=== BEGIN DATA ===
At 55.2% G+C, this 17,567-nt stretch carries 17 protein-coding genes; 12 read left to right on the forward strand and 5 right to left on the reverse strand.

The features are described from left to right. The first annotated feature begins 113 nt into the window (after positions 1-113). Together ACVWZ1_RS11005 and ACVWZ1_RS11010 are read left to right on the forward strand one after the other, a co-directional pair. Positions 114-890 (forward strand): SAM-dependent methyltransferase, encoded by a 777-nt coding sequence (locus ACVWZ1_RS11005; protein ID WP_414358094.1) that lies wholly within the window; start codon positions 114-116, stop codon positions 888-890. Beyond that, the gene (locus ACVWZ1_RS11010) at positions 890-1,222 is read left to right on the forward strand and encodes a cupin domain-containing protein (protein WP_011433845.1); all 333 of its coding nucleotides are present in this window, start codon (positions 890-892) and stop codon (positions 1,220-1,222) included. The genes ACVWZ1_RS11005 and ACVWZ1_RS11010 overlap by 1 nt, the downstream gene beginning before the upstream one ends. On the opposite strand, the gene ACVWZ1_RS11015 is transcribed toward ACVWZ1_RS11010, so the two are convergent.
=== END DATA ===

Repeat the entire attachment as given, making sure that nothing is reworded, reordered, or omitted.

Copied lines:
At 55.2% G+C, this 17,567-nt stretch carries 17 protein-coding genes; 12 read left to right on the forward strand and 5 right to left on the reverse strand.

The features are described from left to right. The first annotated feature begins 113 nt into the window (after positions 1-113). Together ACVWZ1_RS11005 and ACVWZ1_RS11010 are read left to right on the forward strand one after the other, a co-directional pair. Positions 114-890 (forward strand): SAM-dependent methyltransferase, encoded by a 777-nt coding sequence (locus ACVWZ1_RS11005; protein ID WP_414358094.1) that lies wholly within the window; start codon positions 114-116, stop codon positions 888-890. Beyond that, the gene (locus ACVWZ1_RS11010) at positions 890-1,222 is read left to right on the forward strand and encodes a cupin domain-containing protein (protein WP_011433845.1); all 333 of its coding nucleotides are present in this window, start codon (positions 890-892) and stop codon (positions 1,220-1,222) included. The genes ACVWZ1_RS11005 and ACVWZ1_RS11010 overlap by 1 nt, the downstream gene beginning before the upstream one ends. On the opposite strand, the gene ACVWZ1_RS11015 is transcribed toward ACVWZ1_RS11010, so the two are convergent.